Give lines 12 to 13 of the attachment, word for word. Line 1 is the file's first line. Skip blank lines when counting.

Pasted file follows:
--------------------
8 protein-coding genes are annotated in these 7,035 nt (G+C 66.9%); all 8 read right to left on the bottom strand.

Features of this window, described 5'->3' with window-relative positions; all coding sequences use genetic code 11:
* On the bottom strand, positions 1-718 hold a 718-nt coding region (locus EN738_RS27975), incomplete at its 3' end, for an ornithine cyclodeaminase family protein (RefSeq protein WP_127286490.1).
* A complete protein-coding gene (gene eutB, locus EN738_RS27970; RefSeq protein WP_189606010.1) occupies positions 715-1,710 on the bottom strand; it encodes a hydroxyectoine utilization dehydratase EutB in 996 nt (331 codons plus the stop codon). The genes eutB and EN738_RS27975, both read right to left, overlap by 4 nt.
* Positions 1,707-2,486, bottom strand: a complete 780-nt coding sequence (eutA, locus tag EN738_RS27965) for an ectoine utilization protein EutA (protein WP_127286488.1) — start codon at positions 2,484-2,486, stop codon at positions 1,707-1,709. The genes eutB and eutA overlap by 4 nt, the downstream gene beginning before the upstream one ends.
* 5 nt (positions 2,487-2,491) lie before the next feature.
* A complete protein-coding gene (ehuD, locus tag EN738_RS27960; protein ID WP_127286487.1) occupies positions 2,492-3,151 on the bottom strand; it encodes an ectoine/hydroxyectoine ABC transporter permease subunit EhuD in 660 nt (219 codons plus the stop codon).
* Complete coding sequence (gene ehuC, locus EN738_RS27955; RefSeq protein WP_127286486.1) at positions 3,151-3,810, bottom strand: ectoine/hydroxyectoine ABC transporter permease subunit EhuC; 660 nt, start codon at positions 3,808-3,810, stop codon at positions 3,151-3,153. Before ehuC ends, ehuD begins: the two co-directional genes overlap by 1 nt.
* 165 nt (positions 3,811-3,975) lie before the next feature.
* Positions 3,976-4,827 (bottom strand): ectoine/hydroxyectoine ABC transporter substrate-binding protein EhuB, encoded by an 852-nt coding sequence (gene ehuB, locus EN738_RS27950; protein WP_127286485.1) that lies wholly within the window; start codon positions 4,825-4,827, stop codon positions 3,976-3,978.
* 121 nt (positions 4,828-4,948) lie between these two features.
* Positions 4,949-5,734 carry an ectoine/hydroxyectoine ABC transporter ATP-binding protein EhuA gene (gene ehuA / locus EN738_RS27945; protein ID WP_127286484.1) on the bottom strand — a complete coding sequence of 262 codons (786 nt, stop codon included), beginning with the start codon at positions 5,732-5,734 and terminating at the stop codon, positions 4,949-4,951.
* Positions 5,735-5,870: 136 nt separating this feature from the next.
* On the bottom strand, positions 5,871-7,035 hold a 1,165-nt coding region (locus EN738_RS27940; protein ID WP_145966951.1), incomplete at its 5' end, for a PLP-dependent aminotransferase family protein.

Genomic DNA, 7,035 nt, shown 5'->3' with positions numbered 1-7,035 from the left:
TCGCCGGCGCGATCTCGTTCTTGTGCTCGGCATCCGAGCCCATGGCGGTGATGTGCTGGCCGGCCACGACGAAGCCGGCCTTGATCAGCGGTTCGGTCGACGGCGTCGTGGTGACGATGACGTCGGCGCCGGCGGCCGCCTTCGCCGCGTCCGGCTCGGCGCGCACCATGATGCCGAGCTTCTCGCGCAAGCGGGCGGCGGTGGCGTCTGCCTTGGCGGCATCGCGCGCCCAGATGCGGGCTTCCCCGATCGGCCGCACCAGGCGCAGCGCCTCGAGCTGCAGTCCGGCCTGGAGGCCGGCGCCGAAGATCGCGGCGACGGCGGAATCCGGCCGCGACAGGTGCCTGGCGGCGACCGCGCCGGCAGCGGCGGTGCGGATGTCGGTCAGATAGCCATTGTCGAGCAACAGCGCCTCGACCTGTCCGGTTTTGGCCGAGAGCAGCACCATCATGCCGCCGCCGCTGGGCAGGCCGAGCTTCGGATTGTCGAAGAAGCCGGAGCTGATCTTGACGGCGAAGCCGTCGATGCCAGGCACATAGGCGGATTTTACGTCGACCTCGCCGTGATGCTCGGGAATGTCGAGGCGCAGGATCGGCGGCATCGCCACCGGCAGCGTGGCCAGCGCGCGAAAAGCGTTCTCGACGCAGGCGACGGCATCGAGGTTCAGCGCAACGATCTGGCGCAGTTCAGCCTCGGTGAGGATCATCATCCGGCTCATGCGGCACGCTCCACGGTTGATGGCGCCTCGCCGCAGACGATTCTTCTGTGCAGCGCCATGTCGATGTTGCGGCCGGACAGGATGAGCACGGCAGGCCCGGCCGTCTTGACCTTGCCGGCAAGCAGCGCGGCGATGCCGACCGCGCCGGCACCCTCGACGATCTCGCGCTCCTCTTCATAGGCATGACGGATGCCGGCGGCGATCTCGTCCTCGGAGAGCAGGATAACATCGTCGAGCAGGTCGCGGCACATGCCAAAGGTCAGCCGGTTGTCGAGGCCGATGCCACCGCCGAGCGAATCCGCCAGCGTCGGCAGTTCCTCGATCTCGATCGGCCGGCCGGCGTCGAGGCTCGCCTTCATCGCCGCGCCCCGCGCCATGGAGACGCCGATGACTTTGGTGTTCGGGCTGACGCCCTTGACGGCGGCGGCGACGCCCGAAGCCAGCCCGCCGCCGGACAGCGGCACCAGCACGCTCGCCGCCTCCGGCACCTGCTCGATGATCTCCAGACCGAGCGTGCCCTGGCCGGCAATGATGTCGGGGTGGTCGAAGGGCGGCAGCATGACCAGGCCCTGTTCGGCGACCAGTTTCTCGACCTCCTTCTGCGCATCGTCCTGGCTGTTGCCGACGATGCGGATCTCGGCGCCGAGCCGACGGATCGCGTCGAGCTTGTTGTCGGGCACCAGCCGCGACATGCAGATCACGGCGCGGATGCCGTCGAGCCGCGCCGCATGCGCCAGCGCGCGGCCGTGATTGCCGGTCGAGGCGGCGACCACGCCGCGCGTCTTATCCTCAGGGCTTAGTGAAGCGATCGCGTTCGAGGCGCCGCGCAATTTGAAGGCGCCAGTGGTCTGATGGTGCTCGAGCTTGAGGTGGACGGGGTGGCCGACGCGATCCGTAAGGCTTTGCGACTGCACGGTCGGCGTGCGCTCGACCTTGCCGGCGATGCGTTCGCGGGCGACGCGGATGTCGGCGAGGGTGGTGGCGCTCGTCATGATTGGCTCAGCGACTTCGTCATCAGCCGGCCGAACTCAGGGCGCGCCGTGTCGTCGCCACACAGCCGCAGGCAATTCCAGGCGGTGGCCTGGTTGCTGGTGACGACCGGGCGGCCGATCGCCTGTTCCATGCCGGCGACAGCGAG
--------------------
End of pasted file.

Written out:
* Positions 4,949-5,734 carry an ectoine/hydroxyectoine ABC transporter ATP-binding protein EhuA gene (gene ehuA / locus EN738_RS27945; protein ID WP_127286484.1) on the bottom strand — a complete coding sequence of 262 codons (786 nt, stop codon included), beginning with the start codon at positions 5,732-5,734 and terminating at the stop codon, positions 4,949-4,951.
* Positions 5,735-5,870: 136 nt separating this feature from the next.